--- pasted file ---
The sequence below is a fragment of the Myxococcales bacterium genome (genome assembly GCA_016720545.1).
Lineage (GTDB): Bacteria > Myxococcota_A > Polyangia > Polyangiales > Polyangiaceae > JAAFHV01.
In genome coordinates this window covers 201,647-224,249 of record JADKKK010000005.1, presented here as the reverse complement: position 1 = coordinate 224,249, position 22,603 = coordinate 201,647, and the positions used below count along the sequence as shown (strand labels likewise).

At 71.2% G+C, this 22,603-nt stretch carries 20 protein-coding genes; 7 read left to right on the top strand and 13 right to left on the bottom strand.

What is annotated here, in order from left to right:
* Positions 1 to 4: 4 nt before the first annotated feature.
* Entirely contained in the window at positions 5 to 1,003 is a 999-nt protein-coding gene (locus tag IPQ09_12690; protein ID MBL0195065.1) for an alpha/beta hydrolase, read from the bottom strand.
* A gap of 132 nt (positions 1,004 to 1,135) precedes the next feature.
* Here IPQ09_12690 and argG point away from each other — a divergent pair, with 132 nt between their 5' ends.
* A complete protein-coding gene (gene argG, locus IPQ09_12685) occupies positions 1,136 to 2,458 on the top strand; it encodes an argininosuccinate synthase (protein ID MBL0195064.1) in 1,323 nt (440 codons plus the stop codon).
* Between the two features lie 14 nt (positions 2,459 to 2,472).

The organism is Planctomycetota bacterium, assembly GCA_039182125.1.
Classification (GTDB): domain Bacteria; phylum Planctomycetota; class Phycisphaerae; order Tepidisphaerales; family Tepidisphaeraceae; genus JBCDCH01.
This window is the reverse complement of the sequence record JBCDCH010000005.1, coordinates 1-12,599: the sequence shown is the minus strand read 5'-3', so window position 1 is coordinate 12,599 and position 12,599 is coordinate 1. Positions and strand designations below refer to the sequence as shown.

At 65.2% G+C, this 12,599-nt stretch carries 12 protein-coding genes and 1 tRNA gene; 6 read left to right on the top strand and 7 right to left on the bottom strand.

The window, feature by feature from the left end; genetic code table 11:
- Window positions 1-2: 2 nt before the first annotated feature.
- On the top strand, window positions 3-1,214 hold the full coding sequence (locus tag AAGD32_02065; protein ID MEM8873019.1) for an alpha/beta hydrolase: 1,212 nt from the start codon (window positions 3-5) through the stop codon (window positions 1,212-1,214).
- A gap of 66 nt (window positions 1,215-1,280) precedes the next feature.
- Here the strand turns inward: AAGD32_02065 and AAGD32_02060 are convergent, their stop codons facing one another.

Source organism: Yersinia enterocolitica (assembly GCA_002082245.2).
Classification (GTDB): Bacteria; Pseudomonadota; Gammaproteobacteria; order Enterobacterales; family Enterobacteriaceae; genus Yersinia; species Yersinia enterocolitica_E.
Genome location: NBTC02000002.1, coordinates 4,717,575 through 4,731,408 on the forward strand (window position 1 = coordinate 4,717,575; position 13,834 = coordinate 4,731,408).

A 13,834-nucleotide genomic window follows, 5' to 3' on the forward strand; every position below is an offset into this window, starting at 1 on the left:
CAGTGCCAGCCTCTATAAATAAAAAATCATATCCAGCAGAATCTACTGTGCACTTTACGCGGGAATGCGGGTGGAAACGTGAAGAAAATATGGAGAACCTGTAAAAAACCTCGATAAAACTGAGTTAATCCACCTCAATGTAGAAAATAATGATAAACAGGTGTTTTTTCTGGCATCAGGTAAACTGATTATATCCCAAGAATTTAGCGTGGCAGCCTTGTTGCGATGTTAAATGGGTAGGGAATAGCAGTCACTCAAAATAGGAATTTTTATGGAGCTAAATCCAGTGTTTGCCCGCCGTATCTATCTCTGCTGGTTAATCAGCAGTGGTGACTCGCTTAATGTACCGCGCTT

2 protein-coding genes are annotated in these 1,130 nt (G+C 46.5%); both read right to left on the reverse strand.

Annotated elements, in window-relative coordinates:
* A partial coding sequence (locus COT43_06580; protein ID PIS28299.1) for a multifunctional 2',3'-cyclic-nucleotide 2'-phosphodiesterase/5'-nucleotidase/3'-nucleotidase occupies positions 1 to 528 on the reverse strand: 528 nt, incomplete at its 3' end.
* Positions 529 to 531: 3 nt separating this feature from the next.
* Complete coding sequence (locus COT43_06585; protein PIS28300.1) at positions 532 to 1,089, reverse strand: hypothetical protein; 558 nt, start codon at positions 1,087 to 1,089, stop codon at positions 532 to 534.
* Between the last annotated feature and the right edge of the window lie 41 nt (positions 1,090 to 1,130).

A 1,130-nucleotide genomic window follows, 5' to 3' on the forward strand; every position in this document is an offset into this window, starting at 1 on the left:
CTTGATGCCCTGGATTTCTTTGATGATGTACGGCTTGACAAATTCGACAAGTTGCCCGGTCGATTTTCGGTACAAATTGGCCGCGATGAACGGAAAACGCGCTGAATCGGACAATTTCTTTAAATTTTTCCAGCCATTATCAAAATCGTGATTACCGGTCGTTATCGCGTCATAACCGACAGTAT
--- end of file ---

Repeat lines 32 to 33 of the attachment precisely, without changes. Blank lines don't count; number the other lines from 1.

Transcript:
A 1,130-nucleotide genomic window follows, 5' to 3' on the forward strand; every position in this document is an offset into this window, starting at 1 on the left:
CTTGATGCCCTGGATTTCTTTGATGATGTACGGCTTGACAAATTCGACAAGTTGCCCGGTCGATTTTCGGTACAAATTGGCCGCGATGAACGGAAAACGCGCTGAATCGGACAATTTCTTTAAATTTTTCCAGCCATTATCAAAATCGTGATTACCGGTCGTTATCGCGTCATAACCGACAGTAT